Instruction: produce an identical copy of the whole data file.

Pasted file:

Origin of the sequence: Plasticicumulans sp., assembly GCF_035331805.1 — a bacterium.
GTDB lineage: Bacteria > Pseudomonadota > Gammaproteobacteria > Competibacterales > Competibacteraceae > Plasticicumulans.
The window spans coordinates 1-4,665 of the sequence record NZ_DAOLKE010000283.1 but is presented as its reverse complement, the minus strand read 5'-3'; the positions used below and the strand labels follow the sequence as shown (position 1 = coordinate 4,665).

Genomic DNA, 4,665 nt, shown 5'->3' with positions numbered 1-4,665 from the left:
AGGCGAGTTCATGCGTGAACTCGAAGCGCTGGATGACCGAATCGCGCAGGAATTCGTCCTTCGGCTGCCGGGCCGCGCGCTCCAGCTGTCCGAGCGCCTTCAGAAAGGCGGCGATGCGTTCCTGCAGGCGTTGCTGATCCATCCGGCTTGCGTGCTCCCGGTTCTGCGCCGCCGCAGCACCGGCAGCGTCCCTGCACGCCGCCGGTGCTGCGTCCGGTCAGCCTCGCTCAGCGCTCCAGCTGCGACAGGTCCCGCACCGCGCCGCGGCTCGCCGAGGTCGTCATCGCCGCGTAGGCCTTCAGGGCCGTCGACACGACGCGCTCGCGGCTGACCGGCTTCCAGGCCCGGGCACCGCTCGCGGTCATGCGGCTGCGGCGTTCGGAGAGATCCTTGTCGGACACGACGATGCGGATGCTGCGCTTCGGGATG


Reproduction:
Origin of the sequence: Plasticicumulans sp., assembly GCF_035331805.1 — a bacterium.
GTDB lineage: Bacteria > Pseudomonadota > Gammaproteobacteria > Competibacterales > Competibacteraceae > Plasticicumulans.
The window spans coordinates 1-4,665 of the sequence record NZ_DAOLKE010000283.1 but is presented as its reverse complement, the minus strand read 5'-3'; the positions used below and the strand labels follow the sequence as shown (position 1 = coordinate 4,665).

Genomic DNA, 4,665 nt, shown 5'->3' with positions numbered 1-4,665 from the left:
AGGCGAGTTCATGCGTGAACTCGAAGCGCTGGATGACCGAATCGCGCAGGAATTCGTCCTTCGGCTGCCGGGCCGCGCGCTCCAGCTGTCCGAGCGCCTTCAGAAAGGCGGCGATGCGTTCCTGCAGGCGTTGCTGATCCATCCGGCTTGCGTGCTCCCGGTTCTGCGCCGCCGCAGCACCGGCAGCGTCCCTGCACGCCGCCGGTGCTGCGTCCGGTCAGCCTCGCTCAGCGCTCCAGCTGCGACAGGTCCCGCACCGCGCCGCGGCTCGCCGAGGTCGTCATCGCCGCGTAGGCCTTCAGGGCCGTCGACACGACGCGCTCGCGGCTGACCGGCTTCCAGGCCCGGGCACCGCTCGCGGTCATGCGGCTGCGGCGTTCGGAGAGATCCTTGTCGGACACGACGATGCGGATGCTGCGCTTCGGGATG